By Michael Roberts | posted on June 26, 2020
LAST week was a bittersweet return to skating for Albany Roller Derby League (ARDL) President Natalie Jarvis, with her organisation still fighting to stay afloat because of COVID-19.
Despite getting back to training for the first time in months, ARDL’s future is in doubt as the bills mount and funding applications remain up in the air.
Jarvis said some kind community gestures were the only reason skaters had been able to get back to practice at their home venue, The Track.
The venue’s landlord offered to suspend rent until the end of September, while WA Greens MP Diane Evers paid for ARDL’s building insurance.
Beyond September, Jarvis said there were still a lot of unknowns, with the grass-roots sporting club waiting to hear back on an application for a Lotterywest grant.
Even if ARDL is successful, Jarvis said there would still be a lot of work to do to stop the doors shutting on their spiritual home.
“We just have until the end of September with this, so partly excitement, part apprehension before we hear back from Lotterywest about whether our grant application is successful or not,” she said.
“We have been successful in the past two years doing this, so we are more than capable when we don’t have a global pandemic happening.”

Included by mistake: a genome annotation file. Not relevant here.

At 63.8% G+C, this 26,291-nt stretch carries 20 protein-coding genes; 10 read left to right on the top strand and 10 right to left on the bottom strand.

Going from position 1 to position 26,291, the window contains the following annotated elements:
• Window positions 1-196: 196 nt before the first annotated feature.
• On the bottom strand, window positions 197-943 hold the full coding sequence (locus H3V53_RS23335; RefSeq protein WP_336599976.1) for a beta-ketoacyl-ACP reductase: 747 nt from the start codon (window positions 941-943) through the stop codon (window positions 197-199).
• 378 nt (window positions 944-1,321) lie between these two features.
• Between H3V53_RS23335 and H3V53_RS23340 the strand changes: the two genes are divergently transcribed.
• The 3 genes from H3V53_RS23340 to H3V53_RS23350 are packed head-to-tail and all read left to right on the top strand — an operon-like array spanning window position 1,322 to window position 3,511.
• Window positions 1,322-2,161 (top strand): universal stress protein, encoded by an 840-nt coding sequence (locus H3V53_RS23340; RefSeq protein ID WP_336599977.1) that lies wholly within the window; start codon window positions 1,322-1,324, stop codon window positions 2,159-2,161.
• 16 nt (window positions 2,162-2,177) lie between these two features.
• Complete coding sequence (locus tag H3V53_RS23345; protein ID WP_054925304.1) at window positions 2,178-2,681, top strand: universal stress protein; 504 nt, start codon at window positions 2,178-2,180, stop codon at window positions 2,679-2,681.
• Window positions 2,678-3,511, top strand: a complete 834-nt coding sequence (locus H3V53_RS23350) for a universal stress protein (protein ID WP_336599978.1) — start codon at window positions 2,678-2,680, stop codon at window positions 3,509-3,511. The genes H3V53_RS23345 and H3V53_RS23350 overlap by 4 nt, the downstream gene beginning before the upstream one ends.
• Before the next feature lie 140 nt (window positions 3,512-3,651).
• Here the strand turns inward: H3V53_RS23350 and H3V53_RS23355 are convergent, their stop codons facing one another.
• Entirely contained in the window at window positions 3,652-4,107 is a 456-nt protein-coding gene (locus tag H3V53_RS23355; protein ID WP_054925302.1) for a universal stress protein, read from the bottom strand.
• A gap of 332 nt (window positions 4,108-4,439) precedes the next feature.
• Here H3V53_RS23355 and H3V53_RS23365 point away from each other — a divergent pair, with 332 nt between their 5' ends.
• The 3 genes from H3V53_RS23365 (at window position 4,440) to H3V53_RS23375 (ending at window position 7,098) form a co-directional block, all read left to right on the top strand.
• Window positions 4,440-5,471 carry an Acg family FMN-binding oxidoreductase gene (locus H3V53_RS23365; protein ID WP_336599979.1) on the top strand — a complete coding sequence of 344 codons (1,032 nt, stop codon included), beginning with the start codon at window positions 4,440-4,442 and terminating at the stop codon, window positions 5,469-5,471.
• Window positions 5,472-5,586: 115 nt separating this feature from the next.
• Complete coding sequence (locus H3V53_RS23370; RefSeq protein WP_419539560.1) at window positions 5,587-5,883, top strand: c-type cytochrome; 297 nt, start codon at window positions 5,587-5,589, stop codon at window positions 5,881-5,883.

ARDL will host a couple of fundraising events over the next month, with a skate day this Sunday and a school holiday roller disco on July 29.
“We’d love to see the community show their support and come have a skate,” Jarvis said.
“The Cheap Skate Sunday is a $5 skate hire. It’s designed to be an event that is really accessible to the community and not too expensive for people to participate in.”
Usually ARDL takes on new members once a year, but that’s all changed in 2020 because of COVID-19.
“We are going to put it out there that people can come along in term three and start skating with us anytime rather than waiting for next year,” Jarvis said.
If you were the type of person who usually didn’t feel comfortable around sporting clubs, Jarvis said ARDL offered something different to the mainstream organisations.
“We are making sure it’s not just a sporting club, that we are connected to lots of things happening in the community,” she said.
“If you’ve never felt safe or welcome at a sport before because of your gender or sexuality, then Albany Roller Derby is inclusive and diverse.”
Jarvis said the club would also restart its internationally-acclaimed Skate Like A Girl program during the next school term.
“Skate Like A Girl has been a particularly successful program because it has filled a space that teenage girls didn’t have,” she said.
“If they didn’t fit a traditional sport this was something they could do.
“We’ve always filled out to capacity every term. Missing two terms this year has been quite rough.
“We are excited to see the group again and get some new people down.”